|Researcher||Anna McCord||Consultant, UK|
|Researcher||Hinda Ruton||National University of Rwanda|
|Researcher||Professor Frederick Wanyama||Maseno University, Kenya|
|Researcher||Benjamin Chemouni||London School of Economics, UK|
|Researcher||Kate Pruce||University of Manchester, UK|
Tom Lavers (2019). ‘Towards Universal Health Coverage in Ethiopia’s ‘developmental state’? The political drivers of health insurance‘. Social Science & Medicine 228: 60-67.
Benjamin Chemouni (2018). ‘The political path to universal health coverage: Power, ideas and community-based health insurance in Rwanda‘. World Development 106: 87-98.
Badru Bukenya (2017). ‘Are service‐delivery NGOs building state capacity in the Global South? Experiences from HIV/AIDS programmes in rural Uganda‘. Development Policy Review 36(1): 0378-0399.
Badru Bukenya and Frederick Golooba-Mutebi (2019). ‘Political settlements and the delivery of maternal health services in rural Uganda‘. ESID Working Paper 113.
Rasmus Hundsbæk Pedersen and Thabit Jacob (2018). ‘Social protection in an electorally competitive environment (2): The politics of health insurance in Tanzania‘. ESID Working Paper 110.
Thabit Jacob and Rasmus Hundsbæk Pedersen (2018). ‘Social protection in an electorally competitive environment (1): The politics of Productive Social Safety Nets (PSSN) in Tanzania‘. ESID Working Paper 109.
Abdul-Gafaru Abdulai (2018). ‘The political economy of maternal healthcare in Ghana‘. ESID Working Paper 107.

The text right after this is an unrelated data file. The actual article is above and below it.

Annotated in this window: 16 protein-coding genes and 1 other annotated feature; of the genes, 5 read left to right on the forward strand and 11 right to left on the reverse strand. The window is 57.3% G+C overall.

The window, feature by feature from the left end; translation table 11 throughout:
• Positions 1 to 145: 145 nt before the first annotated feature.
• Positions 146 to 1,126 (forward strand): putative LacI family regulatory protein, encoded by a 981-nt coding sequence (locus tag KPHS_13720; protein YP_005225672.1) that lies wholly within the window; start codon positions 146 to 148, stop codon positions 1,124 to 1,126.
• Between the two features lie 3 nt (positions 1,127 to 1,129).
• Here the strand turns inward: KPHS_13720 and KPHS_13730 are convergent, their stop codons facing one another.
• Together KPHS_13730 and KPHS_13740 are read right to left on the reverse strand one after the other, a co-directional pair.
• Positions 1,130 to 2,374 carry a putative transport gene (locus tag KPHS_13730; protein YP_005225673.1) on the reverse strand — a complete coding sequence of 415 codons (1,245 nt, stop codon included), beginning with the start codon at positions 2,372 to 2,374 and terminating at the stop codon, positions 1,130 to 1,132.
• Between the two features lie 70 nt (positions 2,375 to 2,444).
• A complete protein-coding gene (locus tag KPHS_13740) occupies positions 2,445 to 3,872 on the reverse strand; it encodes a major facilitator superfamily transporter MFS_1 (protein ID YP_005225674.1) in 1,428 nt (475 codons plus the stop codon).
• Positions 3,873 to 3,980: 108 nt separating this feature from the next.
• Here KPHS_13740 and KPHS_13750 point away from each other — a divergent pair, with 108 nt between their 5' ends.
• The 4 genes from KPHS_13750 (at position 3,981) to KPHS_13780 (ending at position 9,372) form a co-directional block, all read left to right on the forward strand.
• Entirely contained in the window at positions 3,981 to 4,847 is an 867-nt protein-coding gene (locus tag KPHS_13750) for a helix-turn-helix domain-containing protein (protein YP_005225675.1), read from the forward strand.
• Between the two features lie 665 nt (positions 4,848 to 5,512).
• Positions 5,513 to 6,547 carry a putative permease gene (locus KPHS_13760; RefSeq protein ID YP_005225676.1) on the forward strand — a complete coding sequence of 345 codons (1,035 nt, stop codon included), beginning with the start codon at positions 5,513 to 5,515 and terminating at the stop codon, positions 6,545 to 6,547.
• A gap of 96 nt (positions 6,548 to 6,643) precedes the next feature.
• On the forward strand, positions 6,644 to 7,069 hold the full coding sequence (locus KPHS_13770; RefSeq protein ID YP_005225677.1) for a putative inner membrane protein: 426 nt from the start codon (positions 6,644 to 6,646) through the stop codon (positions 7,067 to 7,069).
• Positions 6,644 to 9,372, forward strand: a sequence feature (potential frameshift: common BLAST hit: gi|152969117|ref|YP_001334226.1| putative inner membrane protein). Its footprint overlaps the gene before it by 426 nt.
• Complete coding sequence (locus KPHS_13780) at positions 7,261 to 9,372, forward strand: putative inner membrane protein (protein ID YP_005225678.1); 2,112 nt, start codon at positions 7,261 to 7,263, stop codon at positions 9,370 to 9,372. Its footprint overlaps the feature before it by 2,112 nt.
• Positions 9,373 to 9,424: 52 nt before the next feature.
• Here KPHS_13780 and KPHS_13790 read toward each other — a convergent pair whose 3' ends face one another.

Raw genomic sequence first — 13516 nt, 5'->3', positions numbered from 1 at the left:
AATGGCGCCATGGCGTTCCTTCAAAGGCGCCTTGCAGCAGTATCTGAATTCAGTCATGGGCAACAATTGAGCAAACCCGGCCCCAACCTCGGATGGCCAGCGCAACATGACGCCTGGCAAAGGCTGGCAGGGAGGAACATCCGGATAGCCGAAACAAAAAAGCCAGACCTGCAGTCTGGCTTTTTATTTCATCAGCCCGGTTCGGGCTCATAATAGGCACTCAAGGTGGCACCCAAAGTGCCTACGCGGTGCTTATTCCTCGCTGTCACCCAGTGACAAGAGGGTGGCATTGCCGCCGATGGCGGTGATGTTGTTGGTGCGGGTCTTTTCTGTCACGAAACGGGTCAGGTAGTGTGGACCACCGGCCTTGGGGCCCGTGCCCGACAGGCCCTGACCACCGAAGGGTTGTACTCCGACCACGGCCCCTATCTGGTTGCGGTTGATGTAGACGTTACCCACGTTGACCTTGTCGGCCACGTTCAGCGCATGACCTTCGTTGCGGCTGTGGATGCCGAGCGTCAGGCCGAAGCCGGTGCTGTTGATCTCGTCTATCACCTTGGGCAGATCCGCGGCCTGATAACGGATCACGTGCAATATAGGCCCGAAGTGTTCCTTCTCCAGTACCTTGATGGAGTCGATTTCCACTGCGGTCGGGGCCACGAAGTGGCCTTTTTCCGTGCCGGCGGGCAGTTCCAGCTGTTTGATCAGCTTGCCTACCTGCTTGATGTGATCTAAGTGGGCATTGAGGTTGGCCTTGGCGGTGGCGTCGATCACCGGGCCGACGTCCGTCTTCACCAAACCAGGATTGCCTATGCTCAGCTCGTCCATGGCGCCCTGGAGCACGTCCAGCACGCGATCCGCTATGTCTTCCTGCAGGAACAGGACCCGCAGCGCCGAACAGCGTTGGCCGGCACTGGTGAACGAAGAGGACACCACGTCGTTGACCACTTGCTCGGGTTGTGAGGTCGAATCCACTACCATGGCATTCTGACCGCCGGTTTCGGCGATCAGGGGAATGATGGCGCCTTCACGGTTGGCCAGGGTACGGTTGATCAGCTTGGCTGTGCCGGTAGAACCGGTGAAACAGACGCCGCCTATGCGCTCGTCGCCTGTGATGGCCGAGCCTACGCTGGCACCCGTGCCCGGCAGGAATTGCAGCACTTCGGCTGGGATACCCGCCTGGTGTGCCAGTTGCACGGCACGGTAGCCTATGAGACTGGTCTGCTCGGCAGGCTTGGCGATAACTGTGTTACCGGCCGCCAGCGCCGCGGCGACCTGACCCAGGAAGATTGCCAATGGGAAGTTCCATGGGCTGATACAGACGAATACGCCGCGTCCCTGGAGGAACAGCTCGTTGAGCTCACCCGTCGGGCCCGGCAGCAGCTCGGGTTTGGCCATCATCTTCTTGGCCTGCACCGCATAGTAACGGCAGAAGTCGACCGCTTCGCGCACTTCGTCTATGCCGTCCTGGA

Frederick Golooba-Mutebi with Yvonne Habiyonizeye (2018). ‘Delivering maternal health services in Rwanda: The role of politics‘. ESID Working Paper 106.
Lars Buur and Padil Salimo (2018). ‘The political economy of social protection in Mozambique‘. ESID Working Paper 103.
Fredrick O. Wanyama and Anna McCord (2017). ‘The politics of scaling up social protection in Kenya‘. ESID Working Paper 87.
The politics of promoting social cash transfers in Uganda. ESID Briefing 22 (2017).
Kate Pruce and Sam Hickey (2017). ‘The politics of promoting social protection in Zambia‘. ESID Working Paper 75.
Tom Lavers (2016). ‘Social protection in an aspiring ‘developmental state’: The political drivers of Ethiopia’s PSNP‘, ESID Working Paper 73.
Benjamin Chemouni (2016). ‘The political path to universal health coverage: Elite commitment to community-based health insurance in Rwanda‘, ESID Working Paper 72.
Tom Lavers (2016). ‘Social protection in an aspiring ‘developmental state’: The political drivers of community-based health insurance in Ethiopia‘, ESID Working Paper 71.
Sam Hickey and Badru Bukenya (2016). ‘The politics of promoting social cash transfers in Uganda‘, ESID Working Paper 69.
Tom Lavers (2016). ‘Understanding elite commitment to social protection: Rwanda’s Vision 2020 Umurenge Programme‘, ESID Working Paper 68.
Tom Lavers and Sam Hickey (2015). ‘Investigating the political economy of social protection expansion in Africa: At the intersection of transnational ideas and domestic policies‘, ESID Working Paper 47.
Maia Green (2014). ‘Co-producing ineffective states: Social knowledge, social policy and social citizenship in Africa and in development‘. ESID Working Paper 14.